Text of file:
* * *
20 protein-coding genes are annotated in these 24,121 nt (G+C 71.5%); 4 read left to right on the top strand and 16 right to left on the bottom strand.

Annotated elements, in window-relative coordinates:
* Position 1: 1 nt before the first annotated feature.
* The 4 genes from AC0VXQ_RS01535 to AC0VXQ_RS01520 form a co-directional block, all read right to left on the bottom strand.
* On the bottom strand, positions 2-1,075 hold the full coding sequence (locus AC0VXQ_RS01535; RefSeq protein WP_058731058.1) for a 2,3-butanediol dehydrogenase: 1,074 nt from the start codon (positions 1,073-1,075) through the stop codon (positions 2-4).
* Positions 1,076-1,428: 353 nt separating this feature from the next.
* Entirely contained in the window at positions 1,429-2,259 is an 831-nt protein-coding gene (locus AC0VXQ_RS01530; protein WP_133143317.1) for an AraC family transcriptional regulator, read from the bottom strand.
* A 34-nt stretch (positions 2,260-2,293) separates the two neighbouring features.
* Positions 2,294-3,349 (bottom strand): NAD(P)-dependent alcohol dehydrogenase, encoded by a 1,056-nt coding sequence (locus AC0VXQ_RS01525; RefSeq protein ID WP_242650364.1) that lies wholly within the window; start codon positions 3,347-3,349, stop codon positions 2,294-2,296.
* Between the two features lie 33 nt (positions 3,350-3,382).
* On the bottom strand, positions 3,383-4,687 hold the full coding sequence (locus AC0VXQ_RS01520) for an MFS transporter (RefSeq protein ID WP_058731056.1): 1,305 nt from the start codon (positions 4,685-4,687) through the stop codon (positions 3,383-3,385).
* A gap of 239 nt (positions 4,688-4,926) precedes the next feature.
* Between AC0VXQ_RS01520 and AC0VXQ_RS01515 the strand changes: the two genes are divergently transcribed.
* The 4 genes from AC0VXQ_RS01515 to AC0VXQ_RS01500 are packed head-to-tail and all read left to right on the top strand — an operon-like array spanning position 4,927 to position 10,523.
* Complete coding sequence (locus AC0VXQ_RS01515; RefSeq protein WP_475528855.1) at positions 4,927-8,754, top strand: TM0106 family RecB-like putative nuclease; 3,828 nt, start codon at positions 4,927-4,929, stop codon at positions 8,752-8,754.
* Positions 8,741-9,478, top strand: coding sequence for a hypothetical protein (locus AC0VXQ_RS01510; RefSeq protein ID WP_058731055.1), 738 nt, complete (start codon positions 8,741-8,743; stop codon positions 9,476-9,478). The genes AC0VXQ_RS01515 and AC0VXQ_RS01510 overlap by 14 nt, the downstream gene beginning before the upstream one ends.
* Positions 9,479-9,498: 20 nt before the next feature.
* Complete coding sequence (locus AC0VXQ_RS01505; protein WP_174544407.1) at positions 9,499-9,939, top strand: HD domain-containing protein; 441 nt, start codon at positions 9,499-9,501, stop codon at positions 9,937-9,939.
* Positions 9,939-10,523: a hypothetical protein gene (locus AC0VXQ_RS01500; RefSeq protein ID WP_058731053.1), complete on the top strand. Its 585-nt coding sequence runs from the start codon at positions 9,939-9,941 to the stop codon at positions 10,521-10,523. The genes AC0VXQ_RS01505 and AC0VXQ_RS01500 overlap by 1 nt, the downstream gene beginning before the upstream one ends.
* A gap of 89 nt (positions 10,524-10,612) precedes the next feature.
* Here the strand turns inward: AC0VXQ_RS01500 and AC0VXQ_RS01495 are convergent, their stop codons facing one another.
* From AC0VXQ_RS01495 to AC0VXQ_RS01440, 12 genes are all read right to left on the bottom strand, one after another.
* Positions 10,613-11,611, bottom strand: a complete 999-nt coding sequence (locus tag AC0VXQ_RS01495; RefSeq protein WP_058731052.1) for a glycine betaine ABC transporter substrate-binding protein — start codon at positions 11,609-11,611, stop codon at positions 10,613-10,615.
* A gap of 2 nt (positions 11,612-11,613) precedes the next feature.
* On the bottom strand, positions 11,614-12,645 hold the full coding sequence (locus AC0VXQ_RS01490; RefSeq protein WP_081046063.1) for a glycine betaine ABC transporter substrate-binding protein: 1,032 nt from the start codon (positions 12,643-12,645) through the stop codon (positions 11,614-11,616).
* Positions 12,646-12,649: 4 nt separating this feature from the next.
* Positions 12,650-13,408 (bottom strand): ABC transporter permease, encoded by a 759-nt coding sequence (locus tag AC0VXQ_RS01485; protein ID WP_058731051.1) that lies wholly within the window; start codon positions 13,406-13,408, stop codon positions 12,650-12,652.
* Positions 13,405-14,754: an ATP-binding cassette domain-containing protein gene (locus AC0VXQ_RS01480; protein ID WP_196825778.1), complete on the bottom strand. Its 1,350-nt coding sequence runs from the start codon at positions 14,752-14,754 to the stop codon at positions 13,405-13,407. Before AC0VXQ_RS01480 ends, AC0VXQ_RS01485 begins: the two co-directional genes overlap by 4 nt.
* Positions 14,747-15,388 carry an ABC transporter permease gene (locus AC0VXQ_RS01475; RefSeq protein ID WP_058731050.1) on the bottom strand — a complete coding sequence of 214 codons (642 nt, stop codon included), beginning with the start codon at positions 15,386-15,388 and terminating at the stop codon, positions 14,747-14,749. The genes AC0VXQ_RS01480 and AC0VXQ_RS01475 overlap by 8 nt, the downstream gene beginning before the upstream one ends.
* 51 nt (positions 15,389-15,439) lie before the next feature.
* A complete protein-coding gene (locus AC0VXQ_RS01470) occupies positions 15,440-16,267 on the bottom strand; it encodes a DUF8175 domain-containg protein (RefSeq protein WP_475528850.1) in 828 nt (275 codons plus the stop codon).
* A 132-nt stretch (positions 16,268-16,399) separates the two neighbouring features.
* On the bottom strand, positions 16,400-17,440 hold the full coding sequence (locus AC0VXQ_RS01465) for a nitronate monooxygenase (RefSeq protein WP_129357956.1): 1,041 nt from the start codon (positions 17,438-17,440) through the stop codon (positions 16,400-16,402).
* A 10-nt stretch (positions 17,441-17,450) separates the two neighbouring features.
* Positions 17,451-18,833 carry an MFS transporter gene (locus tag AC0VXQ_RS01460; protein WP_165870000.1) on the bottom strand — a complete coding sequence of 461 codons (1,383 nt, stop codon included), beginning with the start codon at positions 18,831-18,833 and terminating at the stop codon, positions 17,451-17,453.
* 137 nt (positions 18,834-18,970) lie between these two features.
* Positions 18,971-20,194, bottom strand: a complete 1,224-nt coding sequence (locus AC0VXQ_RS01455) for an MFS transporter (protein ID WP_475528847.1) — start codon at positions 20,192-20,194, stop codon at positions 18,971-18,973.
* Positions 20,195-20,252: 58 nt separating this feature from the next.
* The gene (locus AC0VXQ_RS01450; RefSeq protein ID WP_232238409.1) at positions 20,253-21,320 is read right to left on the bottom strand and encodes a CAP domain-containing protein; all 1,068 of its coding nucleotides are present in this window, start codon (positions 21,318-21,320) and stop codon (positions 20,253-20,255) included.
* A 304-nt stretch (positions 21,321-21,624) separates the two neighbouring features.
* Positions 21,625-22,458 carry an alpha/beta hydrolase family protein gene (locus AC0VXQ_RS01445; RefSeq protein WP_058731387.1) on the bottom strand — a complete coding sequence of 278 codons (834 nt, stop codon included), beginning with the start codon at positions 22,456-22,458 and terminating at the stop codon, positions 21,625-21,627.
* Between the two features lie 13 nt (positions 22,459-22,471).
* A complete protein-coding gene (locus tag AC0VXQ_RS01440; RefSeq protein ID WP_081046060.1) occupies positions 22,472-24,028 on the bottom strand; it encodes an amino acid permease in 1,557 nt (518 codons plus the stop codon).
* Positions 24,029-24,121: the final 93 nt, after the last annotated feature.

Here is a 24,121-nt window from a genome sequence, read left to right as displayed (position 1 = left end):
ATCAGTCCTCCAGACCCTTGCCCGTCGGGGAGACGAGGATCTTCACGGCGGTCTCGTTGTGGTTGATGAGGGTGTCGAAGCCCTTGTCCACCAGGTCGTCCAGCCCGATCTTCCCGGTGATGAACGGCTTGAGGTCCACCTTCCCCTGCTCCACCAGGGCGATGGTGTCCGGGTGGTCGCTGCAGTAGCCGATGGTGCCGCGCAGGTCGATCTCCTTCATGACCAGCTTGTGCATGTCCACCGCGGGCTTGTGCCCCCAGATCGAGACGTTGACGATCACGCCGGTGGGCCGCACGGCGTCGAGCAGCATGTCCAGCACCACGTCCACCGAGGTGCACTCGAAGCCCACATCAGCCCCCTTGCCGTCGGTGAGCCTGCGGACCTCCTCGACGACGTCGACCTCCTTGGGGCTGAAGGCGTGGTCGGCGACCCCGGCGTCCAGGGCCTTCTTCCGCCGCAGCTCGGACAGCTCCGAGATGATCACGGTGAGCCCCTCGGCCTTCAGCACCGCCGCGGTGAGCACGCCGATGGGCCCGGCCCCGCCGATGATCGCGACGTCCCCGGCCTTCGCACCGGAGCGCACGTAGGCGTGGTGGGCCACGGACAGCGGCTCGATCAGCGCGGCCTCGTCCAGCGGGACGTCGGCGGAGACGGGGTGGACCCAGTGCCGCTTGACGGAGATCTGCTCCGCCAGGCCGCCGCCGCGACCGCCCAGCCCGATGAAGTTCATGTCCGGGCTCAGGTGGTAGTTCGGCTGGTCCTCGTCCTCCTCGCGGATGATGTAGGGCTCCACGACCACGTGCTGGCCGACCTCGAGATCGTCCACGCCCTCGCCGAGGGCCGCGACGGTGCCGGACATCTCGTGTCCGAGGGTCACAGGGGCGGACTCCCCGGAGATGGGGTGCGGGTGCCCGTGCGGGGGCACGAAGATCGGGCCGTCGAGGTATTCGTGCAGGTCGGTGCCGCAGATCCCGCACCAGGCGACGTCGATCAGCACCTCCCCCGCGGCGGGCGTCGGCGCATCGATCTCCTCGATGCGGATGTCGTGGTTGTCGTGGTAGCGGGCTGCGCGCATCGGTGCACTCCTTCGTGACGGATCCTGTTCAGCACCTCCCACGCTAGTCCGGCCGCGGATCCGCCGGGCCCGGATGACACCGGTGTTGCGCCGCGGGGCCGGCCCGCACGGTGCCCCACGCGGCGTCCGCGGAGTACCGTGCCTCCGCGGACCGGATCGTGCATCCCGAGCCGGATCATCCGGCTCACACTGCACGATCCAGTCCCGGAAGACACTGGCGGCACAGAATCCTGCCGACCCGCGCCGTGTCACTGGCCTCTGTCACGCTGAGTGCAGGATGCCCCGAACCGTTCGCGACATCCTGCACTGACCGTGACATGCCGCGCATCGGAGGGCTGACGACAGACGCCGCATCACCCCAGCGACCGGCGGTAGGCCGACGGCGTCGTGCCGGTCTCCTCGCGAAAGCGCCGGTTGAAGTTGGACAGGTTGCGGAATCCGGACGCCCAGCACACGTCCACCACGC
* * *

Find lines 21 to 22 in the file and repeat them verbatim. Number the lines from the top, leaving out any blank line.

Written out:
* Here the strand turns inward: AC0VXQ_RS01500 and AC0VXQ_RS01495 are convergent, their stop codons facing one another.
* From AC0VXQ_RS01495 to AC0VXQ_RS01440, 12 genes are all read right to left on the bottom strand, one after another.